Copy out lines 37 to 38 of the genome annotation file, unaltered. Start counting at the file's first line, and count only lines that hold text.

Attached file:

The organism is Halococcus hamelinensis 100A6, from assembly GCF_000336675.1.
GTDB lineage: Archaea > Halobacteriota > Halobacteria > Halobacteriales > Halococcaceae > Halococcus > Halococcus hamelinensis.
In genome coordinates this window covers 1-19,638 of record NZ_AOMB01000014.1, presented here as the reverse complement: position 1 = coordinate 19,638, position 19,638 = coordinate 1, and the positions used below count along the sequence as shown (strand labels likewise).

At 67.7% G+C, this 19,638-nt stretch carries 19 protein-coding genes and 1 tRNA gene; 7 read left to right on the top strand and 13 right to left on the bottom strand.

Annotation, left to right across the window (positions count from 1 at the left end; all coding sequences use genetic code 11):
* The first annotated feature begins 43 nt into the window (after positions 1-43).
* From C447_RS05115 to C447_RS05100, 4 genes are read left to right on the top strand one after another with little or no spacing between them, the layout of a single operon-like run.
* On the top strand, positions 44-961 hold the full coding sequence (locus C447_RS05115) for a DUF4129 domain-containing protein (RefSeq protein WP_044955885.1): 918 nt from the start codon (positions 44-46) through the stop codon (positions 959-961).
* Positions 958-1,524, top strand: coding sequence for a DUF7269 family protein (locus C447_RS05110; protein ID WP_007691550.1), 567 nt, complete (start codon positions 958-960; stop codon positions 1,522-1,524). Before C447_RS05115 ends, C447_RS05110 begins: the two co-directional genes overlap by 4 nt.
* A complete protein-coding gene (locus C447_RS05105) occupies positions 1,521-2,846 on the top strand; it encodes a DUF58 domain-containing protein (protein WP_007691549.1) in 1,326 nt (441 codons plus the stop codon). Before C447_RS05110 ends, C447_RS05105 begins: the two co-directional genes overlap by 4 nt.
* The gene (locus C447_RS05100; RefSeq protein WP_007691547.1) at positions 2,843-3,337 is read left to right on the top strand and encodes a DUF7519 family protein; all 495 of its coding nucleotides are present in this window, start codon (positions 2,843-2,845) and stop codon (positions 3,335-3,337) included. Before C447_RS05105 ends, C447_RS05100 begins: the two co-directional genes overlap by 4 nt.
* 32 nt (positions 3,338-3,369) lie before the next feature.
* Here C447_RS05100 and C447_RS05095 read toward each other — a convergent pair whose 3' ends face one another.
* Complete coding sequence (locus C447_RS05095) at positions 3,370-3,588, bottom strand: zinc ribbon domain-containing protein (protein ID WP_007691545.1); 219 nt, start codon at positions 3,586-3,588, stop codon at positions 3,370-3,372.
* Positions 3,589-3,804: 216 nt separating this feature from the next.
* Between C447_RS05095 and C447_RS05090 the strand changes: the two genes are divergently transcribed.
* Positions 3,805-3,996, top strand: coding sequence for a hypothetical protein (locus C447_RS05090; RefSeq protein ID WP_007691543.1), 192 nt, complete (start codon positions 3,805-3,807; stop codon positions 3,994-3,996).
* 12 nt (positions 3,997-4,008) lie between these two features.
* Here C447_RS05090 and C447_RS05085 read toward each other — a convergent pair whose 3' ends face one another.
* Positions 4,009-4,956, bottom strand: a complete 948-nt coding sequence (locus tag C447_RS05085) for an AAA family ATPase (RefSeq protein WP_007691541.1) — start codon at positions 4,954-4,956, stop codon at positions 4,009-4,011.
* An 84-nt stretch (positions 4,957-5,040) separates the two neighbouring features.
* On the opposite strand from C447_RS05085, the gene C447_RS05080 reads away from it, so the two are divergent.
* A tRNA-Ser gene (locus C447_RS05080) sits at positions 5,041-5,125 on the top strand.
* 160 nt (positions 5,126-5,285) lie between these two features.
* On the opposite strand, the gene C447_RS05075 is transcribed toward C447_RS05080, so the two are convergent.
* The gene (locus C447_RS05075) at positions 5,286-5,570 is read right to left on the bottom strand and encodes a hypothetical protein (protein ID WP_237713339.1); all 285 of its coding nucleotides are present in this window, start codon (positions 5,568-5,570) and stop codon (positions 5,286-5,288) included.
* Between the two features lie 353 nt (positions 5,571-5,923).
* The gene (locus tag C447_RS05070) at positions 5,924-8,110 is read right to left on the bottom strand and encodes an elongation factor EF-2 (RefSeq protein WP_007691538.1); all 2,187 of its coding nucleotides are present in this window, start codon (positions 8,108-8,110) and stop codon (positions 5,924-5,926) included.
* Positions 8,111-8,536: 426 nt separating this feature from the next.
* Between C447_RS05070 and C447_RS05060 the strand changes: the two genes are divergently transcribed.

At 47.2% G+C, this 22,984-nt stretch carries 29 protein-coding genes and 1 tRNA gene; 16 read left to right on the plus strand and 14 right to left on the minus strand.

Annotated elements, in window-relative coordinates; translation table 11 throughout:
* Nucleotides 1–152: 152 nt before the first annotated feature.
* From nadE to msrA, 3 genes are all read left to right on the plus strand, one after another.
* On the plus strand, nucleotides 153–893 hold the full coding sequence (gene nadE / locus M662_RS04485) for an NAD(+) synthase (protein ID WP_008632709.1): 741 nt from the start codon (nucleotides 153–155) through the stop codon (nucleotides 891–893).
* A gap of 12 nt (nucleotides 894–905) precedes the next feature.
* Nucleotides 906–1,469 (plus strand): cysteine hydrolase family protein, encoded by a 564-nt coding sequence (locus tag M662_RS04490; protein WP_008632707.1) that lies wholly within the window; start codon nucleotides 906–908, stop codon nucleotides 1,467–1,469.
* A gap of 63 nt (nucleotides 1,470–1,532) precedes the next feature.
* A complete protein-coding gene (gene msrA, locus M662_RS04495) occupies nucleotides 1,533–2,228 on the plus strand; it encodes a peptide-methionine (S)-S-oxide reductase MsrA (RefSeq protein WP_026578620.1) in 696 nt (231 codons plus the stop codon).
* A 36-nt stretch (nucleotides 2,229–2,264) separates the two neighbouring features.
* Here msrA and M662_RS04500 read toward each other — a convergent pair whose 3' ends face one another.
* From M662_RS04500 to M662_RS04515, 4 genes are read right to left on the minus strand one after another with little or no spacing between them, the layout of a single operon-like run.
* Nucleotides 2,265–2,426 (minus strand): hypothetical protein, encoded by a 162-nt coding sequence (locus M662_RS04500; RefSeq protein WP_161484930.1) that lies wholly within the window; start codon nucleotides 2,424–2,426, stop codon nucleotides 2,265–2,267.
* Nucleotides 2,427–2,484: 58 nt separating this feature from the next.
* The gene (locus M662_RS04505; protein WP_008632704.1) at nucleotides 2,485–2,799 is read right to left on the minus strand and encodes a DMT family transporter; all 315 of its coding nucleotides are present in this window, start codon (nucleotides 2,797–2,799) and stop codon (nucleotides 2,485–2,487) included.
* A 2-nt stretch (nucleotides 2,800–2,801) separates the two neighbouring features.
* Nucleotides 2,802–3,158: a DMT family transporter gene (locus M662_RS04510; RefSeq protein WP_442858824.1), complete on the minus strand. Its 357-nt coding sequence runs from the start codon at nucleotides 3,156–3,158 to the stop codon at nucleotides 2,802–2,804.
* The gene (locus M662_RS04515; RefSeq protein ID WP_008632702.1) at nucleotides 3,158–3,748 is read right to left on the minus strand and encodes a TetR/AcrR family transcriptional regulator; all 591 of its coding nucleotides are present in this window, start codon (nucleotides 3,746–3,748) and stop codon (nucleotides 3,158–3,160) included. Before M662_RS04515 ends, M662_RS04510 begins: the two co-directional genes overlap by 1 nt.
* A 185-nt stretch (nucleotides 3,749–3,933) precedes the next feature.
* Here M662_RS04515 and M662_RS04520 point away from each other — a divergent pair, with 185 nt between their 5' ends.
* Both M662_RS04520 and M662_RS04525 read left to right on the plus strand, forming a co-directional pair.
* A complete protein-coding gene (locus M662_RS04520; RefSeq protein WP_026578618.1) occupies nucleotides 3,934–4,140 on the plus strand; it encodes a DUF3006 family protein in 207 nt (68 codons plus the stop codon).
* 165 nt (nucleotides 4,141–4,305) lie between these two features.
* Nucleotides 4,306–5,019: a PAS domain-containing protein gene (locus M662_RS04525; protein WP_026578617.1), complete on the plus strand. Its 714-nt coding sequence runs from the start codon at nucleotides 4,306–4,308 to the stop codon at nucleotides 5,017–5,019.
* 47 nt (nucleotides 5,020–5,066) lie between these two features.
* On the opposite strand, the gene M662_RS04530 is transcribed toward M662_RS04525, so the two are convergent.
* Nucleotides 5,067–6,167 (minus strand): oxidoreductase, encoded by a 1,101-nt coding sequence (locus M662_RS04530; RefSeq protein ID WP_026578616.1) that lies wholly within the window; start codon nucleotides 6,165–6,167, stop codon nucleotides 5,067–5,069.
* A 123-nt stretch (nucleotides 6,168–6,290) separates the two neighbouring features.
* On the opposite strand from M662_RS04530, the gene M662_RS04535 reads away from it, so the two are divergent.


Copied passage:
* Nucleotides 906–1,469 (plus strand): cysteine hydrolase family protein, encoded by a 564-nt coding sequence (locus tag M662_RS04490; protein WP_008632707.1) that lies wholly within the window; start codon nucleotides 906–908, stop codon nucleotides 1,467–1,469.
* A gap of 63 nt (nucleotides 1,470–1,532) precedes the next feature.